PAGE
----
Gorbachev Turns 80, Slams Putin over Russian DemocracyWorld | March 2, 2011, Wednesday // 20:15| views
Russian President Dmitry Medvedev (L) speaks with former Soviet Union president Mikhail Gorbachev (R) during their meeting at the Gorki residence outside Moscow, Russia 02 March 2011. EPA/BGNES
On his 80th birthday former Soviet Union President Mikhail Gorbachev has criticized the Russian state leadership in the face of PM Vladimir Putin and President Dmitry Medvedev.
In an interview for Russian weekly "Argumenty i Fakty", Gorbachev has urged Putin to learn from the civil unrest in the Arab countries government by their presidents for decades, and not to seek a new presidential term in the election in 2012.
"If I were him I would not run for president. People don't want to be a mass, a herd, led for decades by the same shepherds," Gorbachev said pointing as an example to the fate of outsted Egyptian President Hosni Mubarak.
Putin served two terms as president between 1999 and 2008 before being appointed prime minister by Medvedev, his successor and political prot?g?. While Russia's constitution forbids a leader from serving more than two consecutive terms, Putin could stand again in next year's presidential election.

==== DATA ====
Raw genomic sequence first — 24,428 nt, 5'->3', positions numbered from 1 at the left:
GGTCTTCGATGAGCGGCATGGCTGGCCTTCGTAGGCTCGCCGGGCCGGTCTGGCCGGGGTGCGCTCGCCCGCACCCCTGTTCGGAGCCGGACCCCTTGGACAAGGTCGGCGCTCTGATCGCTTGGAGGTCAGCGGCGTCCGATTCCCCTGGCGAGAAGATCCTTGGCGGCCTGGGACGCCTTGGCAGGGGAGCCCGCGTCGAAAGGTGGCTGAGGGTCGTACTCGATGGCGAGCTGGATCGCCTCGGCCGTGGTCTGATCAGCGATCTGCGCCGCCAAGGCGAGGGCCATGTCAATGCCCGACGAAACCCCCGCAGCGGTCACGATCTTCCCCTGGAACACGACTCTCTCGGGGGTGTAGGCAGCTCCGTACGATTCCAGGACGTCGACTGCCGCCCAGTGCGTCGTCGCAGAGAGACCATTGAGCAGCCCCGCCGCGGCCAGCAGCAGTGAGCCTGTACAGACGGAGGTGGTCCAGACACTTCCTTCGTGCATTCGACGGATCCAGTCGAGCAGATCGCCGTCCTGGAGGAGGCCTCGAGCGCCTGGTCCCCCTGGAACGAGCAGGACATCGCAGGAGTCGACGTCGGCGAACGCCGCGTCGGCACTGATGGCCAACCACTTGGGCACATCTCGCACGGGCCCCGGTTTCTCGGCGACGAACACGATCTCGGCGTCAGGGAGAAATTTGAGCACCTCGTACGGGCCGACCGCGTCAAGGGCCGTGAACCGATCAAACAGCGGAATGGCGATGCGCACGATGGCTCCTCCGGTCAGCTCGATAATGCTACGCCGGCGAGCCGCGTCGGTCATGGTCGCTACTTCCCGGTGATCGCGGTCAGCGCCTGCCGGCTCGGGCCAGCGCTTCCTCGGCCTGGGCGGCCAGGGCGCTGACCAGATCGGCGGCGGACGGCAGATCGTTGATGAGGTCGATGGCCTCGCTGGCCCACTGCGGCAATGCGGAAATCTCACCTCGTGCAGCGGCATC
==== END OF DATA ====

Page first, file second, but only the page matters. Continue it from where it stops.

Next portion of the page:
In comments last month, Gorbachev, who was the Soviet leader from 1985 until the collapse of the Communist government in 1991, said Putin's United Russia party reminded him of the Communist Party and described Russian democracy as an "imitation".
"We have everything - a parliament, courts, a president and a prime minister, but these all are to a larger extent an imitation," Gorbachev said.
Last year, the Nobel Peace Prize winner lent his support to a new political movement called Civic Dialogue, headed by prominent human-rights defendants and other public figures.
Gorbachev was acclaimed in the West during the final days of the Cold War for his "perestroika" and "glasnost" programs of economic and political reform. He stepped down at the end of 1991, following the failure of a hardline coup to depose him as the Soviet Union broke apart. He has been a marginalized figure in Russia, with many holding him responsible for the political and economic upheavals which followed the collapse of the communist system.
Russian President Dmitry Medvedev did award Gorbachev a St. Andrew medal for his work as a state leader on the occasion of his 80th birthday.
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